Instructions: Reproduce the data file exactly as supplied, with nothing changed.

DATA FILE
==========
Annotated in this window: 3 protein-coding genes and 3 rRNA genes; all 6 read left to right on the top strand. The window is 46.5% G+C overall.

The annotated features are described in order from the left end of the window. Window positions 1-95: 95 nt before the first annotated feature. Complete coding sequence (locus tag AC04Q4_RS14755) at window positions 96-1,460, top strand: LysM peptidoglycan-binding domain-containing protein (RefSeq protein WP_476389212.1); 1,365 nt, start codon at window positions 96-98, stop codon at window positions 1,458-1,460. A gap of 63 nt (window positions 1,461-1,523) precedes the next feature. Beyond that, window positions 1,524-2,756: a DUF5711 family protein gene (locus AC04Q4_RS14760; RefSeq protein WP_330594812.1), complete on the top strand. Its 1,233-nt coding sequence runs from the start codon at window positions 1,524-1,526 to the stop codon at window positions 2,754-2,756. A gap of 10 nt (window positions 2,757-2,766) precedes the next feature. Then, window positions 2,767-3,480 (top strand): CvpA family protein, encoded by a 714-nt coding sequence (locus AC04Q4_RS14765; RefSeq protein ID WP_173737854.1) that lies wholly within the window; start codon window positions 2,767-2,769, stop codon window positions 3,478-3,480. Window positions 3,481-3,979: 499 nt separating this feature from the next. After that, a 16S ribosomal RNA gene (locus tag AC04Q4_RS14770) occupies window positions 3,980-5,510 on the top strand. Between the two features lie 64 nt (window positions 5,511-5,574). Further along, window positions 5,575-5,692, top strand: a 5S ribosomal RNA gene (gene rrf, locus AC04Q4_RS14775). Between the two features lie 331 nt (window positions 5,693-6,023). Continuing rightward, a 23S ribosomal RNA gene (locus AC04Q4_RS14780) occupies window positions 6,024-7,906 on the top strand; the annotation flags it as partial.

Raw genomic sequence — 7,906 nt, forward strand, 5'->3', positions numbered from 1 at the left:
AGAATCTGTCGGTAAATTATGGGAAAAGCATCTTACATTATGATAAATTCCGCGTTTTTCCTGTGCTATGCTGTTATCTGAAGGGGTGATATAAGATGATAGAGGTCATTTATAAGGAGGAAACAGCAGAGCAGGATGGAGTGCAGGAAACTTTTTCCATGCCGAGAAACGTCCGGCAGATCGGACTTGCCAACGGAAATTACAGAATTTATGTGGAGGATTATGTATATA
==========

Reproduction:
Annotated in this window: 3 protein-coding genes and 3 rRNA genes; all 6 read left to right on the top strand. The window is 46.5% G+C overall.

The annotated features are described in order from the left end of the window. Window positions 1-95: 95 nt before the first annotated feature. Complete coding sequence (locus tag AC04Q4_RS14755) at window positions 96-1,460, top strand: LysM peptidoglycan-binding domain-containing protein (RefSeq protein WP_476389212.1); 1,365 nt, start codon at window positions 96-98, stop codon at window positions 1,458-1,460. A gap of 63 nt (window positions 1,461-1,523) precedes the next feature. Beyond that, window positions 1,524-2,756: a DUF5711 family protein gene (locus AC04Q4_RS14760; RefSeq protein WP_330594812.1), complete on the top strand. Its 1,233-nt coding sequence runs from the start codon at window positions 1,524-1,526 to the stop codon at window positions 2,754-2,756. A gap of 10 nt (window positions 2,757-2,766) precedes the next feature. Then, window positions 2,767-3,480 (top strand): CvpA family protein, encoded by a 714-nt coding sequence (locus AC04Q4_RS14765; RefSeq protein ID WP_173737854.1) that lies wholly within the window; start codon window positions 2,767-2,769, stop codon window positions 3,478-3,480. Window positions 3,481-3,979: 499 nt separating this feature from the next. After that, a 16S ribosomal RNA gene (locus tag AC04Q4_RS14770) occupies window positions 3,980-5,510 on the top strand. Between the two features lie 64 nt (window positions 5,511-5,574). Further along, window positions 5,575-5,692, top strand: a 5S ribosomal RNA gene (gene rrf, locus AC04Q4_RS14775). Between the two features lie 331 nt (window positions 5,693-6,023). Continuing rightward, a 23S ribosomal RNA gene (locus AC04Q4_RS14780) occupies window positions 6,024-7,906 on the top strand; the annotation flags it as partial.

Raw genomic sequence — 7,906 nt, forward strand, 5'->3', positions numbered from 1 at the left:
AGAATCTGTCGGTAAATTATGGGAAAAGCATCTTACATTATGATAAATTCCGCGTTTTTCCTGTGCTATGCTGTTATCTGAAGGGGTGATATAAGATGATAGAGGTCATTTATAAGGAGGAAACAGCAGAGCAGGATGGAGTGCAGGAAACTTTTTCCATGCCGAGAAACGTCCGGCAGATCGGACTTGCCAACGGAAATTACAGAATTTATGTGGAGGATTATGTATATA